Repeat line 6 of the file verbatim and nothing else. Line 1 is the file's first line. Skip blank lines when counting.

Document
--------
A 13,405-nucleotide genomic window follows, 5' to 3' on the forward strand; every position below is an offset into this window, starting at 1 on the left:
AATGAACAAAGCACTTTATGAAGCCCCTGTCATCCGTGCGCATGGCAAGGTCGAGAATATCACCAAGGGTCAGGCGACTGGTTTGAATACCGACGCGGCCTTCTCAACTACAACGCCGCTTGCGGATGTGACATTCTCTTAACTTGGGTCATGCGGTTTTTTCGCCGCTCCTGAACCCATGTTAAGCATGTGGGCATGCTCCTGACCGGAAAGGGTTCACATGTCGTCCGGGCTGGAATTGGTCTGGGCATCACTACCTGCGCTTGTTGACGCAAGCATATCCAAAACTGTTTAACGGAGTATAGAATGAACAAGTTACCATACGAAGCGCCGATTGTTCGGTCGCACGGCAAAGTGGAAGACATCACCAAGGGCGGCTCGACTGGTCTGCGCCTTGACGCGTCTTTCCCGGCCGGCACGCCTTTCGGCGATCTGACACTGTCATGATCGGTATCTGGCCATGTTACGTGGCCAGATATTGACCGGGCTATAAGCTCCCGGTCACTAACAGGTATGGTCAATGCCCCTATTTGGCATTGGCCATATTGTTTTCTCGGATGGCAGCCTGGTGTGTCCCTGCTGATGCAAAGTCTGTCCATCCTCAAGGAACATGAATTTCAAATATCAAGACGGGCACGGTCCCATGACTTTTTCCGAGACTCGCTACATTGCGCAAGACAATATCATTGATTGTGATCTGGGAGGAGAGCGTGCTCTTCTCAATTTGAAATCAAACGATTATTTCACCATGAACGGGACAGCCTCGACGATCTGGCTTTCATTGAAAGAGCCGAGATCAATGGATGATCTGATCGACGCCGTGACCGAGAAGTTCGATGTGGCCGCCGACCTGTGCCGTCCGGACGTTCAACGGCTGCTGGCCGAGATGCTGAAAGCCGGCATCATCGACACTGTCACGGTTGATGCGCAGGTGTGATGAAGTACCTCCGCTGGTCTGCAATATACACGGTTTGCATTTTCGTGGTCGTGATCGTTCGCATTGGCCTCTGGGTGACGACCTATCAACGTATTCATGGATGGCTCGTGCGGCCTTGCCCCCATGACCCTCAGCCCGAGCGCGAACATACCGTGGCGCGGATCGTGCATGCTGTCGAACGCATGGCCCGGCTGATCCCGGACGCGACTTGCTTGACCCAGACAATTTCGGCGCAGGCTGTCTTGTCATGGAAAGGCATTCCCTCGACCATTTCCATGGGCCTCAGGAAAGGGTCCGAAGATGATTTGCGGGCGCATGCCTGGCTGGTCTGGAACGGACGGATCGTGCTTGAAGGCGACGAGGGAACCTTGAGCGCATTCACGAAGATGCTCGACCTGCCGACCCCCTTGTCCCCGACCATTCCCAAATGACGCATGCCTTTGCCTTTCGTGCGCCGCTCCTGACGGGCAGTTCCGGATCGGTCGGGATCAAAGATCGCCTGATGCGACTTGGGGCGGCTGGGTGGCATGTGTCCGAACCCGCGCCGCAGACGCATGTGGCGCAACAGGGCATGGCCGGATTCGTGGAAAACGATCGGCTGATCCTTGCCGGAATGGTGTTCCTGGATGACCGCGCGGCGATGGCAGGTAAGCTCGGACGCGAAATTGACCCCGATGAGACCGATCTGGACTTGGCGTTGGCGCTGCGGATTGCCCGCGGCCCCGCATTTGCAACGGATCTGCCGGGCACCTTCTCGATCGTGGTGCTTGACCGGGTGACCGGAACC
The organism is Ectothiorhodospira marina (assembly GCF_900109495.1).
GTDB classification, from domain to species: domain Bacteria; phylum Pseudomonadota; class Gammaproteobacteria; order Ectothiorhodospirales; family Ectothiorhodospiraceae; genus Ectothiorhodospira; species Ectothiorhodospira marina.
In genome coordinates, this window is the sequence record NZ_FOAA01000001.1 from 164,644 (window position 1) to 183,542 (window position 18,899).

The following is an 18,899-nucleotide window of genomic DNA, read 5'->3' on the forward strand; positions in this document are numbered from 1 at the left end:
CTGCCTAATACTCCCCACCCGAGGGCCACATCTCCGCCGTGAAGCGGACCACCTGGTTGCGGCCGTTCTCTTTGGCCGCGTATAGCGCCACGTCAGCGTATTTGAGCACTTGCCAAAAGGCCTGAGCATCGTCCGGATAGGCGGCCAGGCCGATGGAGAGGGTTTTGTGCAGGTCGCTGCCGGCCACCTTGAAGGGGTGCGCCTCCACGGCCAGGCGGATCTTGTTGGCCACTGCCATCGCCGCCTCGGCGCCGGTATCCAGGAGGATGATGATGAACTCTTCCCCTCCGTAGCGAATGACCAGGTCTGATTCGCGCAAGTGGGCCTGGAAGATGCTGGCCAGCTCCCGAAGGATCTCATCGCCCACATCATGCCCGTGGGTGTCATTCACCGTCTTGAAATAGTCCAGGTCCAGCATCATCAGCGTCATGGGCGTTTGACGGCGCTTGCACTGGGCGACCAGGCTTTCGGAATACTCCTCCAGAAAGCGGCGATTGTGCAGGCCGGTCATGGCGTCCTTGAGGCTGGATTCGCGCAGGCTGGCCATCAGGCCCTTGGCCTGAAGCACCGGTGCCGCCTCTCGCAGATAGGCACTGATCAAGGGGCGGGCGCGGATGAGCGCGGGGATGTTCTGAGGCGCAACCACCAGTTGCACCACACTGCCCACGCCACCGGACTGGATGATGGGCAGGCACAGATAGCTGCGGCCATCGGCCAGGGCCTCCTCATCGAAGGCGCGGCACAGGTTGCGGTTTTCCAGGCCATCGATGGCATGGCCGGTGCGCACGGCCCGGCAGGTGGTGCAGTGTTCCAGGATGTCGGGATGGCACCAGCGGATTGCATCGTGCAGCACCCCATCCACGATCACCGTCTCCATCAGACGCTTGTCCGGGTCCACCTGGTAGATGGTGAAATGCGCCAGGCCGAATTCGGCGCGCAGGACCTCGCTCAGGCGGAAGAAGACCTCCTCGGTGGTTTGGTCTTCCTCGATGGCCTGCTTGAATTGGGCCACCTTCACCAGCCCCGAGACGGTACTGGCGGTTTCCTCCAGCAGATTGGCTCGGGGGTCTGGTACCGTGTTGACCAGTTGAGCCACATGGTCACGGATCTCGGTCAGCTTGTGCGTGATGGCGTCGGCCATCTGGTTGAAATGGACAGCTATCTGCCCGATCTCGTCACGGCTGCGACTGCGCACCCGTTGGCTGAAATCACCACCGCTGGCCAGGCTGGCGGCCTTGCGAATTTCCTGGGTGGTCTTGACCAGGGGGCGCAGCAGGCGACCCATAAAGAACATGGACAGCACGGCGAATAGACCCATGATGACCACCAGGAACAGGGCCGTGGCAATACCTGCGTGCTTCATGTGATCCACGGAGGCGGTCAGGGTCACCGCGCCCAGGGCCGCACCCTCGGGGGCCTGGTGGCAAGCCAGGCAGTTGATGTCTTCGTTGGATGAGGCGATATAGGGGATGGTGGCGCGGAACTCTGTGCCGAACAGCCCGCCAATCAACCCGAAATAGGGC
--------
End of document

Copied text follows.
The following is an 18,899-nucleotide window of genomic DNA, read 5'->3' on the forward strand; positions in this document are numbered from 1 at the left end: